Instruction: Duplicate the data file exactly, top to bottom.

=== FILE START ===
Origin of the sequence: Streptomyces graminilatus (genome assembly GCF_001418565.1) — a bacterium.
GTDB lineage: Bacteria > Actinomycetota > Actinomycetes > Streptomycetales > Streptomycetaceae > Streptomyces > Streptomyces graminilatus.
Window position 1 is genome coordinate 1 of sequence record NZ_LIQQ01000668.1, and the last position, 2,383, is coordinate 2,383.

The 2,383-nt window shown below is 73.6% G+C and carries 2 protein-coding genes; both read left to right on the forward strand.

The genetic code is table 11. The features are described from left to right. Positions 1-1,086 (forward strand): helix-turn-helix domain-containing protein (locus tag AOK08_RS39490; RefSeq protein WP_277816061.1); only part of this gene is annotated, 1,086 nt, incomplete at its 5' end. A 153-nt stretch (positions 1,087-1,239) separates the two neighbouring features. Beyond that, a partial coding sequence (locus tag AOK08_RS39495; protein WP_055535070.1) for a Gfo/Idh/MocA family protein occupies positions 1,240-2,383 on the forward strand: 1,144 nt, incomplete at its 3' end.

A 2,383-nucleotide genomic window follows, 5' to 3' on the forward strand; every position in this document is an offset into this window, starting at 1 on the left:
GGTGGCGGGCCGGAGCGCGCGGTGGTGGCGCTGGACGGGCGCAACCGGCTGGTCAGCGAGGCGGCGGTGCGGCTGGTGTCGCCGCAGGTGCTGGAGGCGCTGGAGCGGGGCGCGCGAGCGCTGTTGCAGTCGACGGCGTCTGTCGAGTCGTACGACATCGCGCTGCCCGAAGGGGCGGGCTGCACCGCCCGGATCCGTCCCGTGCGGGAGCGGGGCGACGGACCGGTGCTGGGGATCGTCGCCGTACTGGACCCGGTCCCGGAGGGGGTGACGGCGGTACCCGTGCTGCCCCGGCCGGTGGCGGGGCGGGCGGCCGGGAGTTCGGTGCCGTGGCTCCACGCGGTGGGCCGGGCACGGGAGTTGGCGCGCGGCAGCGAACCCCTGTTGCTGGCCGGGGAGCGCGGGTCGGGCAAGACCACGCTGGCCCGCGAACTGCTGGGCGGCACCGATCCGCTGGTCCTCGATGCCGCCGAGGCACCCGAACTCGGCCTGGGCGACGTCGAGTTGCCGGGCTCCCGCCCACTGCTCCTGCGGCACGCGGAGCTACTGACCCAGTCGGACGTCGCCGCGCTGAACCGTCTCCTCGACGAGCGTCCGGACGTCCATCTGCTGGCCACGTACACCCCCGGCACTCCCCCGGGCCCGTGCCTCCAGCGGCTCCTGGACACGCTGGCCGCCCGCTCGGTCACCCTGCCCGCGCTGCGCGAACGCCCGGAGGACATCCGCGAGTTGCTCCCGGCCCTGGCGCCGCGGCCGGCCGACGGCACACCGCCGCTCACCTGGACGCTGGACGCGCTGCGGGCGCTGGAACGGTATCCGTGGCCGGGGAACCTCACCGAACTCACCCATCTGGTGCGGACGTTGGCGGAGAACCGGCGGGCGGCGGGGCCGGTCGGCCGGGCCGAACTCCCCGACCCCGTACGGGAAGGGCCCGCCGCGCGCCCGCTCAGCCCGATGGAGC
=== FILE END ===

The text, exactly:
Origin of the sequence: Streptomyces graminilatus (genome assembly GCF_001418565.1) — a bacterium.
GTDB lineage: Bacteria > Actinomycetota > Actinomycetes > Streptomycetales > Streptomycetaceae > Streptomyces > Streptomyces graminilatus.
Window position 1 is genome coordinate 1 of sequence record NZ_LIQQ01000668.1, and the last position, 2,383, is coordinate 2,383.

The 2,383-nt window shown below is 73.6% G+C and carries 2 protein-coding genes; both read left to right on the forward strand.

The genetic code is table 11. The features are described from left to right. Positions 1-1,086 (forward strand): helix-turn-helix domain-containing protein (locus tag AOK08_RS39490; RefSeq protein WP_277816061.1); only part of this gene is annotated, 1,086 nt, incomplete at its 5' end. A 153-nt stretch (positions 1,087-1,239) separates the two neighbouring features. Beyond that, a partial coding sequence (locus tag AOK08_RS39495; protein WP_055535070.1) for a Gfo/Idh/MocA family protein occupies positions 1,240-2,383 on the forward strand: 1,144 nt, incomplete at its 3' end.

A 2,383-nucleotide genomic window follows, 5' to 3' on the forward strand; every position in this document is an offset into this window, starting at 1 on the left:
GGTGGCGGGCCGGAGCGCGCGGTGGTGGCGCTGGACGGGCGCAACCGGCTGGTCAGCGAGGCGGCGGTGCGGCTGGTGTCGCCGCAGGTGCTGGAGGCGCTGGAGCGGGGCGCGCGAGCGCTGTTGCAGTCGACGGCGTCTGTCGAGTCGTACGACATCGCGCTGCCCGAAGGGGCGGGCTGCACCGCCCGGATCCGTCCCGTGCGGGAGCGGGGCGACGGACCGGTGCTGGGGATCGTCGCCGTACTGGACCCGGTCCCGGAGGGGGTGACGGCGGTACCCGTGCTGCCCCGGCCGGTGGCGGGGCGGGCGGCCGGGAGTTCGGTGCCGTGGCTCCACGCGGTGGGCCGGGCACGGGAGTTGGCGCGCGGCAGCGAACCCCTGTTGCTGGCCGGGGAGCGCGGGTCGGGCAAGACCACGCTGGCCCGCGAACTGCTGGGCGGCACCGATCCGCTGGTCCTCGATGCCGCCGAGGCACCCGAACTCGGCCTGGGCGACGTCGAGTTGCCGGGCTCCCGCCCACTGCTCCTGCGGCACGCGGAGCTACTGACCCAGTCGGACGTCGCCGCGCTGAACCGTCTCCTCGACGAGCGTCCGGACGTCCATCTGCTGGCCACGTACACCCCCGGCACTCCCCCGGGCCCGTGCCTCCAGCGGCTCCTGGACACGCTGGCCGCCCGCTCGGTCACCCTGCCCGCGCTGCGCGAACGCCCGGAGGACATCCGCGAGTTGCTCCCGGCCCTGGCGCCGCGGCCGGCCGACGGCACACCGCCGCTCACCTGGACGCTGGACGCGCTGCGGGCGCTGGAACGGTATCCGTGGCCGGGGAACCTCACCGAACTCACCCATCTGGTGCGGACGTTGGCGGAGAACCGGCGGGCGGCGGGGCCGGTCGGCCGGGCCGAACTCCCCGACCCCGTACGGGAAGGGCCCGCCGCGCGCCCGCTCAGCCCGATGGAGC